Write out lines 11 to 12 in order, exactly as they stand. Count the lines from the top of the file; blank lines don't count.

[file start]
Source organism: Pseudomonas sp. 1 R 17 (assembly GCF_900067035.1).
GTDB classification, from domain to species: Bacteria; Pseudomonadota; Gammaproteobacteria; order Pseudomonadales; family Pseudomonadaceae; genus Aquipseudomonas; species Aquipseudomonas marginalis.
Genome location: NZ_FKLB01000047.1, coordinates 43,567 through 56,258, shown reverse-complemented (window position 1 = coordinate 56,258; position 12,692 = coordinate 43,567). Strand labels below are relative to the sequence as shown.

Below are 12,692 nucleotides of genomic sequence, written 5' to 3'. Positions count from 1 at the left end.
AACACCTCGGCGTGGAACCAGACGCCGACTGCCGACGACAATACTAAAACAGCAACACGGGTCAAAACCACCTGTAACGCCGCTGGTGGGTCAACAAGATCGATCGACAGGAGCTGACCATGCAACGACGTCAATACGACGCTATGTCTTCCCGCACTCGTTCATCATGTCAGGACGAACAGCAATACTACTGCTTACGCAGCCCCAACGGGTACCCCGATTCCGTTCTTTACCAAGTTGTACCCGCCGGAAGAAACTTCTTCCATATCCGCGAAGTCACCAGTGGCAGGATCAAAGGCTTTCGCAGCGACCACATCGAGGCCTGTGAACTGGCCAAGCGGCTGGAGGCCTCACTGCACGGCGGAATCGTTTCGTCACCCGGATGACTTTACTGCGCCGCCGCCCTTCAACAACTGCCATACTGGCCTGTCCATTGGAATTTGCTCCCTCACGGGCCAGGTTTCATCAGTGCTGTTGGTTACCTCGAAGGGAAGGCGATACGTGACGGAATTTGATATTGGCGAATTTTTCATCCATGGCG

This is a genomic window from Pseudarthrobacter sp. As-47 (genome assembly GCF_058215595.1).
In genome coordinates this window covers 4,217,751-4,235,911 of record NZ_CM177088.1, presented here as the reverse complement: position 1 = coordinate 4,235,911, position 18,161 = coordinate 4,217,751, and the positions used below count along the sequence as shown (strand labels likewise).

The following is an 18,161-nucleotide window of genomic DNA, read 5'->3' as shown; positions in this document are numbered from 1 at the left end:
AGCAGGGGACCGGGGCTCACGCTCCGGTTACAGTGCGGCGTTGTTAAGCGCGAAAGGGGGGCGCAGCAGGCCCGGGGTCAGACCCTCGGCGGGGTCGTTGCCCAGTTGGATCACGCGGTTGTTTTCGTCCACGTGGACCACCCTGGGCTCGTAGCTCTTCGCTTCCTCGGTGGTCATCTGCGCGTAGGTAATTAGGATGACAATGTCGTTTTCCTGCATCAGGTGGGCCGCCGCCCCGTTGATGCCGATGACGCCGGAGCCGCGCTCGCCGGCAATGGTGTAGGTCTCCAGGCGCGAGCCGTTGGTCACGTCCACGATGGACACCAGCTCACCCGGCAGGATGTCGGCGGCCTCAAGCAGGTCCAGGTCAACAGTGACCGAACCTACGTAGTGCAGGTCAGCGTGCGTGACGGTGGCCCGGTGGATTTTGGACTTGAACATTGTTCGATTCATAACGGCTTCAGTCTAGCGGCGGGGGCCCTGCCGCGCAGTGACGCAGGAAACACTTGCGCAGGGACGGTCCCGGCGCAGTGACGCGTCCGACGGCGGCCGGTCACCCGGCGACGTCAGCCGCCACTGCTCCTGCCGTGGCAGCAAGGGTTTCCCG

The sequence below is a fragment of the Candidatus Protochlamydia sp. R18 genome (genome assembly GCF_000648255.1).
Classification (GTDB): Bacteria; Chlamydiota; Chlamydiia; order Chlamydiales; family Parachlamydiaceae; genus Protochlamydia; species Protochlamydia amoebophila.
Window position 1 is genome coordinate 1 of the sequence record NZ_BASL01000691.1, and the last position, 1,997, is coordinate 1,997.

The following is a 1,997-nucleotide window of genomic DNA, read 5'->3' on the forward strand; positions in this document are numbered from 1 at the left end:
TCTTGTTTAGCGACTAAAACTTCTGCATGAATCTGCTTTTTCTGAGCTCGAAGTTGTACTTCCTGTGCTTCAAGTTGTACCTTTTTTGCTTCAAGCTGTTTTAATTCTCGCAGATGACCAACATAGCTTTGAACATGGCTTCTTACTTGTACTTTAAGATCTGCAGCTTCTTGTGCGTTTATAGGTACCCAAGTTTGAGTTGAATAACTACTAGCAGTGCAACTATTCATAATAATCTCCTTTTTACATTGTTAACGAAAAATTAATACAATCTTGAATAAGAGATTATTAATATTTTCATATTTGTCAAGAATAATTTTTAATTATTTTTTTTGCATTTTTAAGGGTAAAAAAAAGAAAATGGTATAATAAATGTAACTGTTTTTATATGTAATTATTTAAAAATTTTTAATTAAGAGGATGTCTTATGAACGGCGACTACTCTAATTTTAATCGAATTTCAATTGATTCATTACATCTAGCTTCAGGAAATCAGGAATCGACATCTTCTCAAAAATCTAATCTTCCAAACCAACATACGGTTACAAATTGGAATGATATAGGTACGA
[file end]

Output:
Classification (GTDB): Bacteria; Chlamydiota; Chlamydiia; order Chlamydiales; family Parachlamydiaceae; genus Protochlamydia; species Protochlamydia amoebophila.
Window position 1 is genome coordinate 1 of the sequence record NZ_BASL01000691.1, and the last position, 1,997, is coordinate 1,997.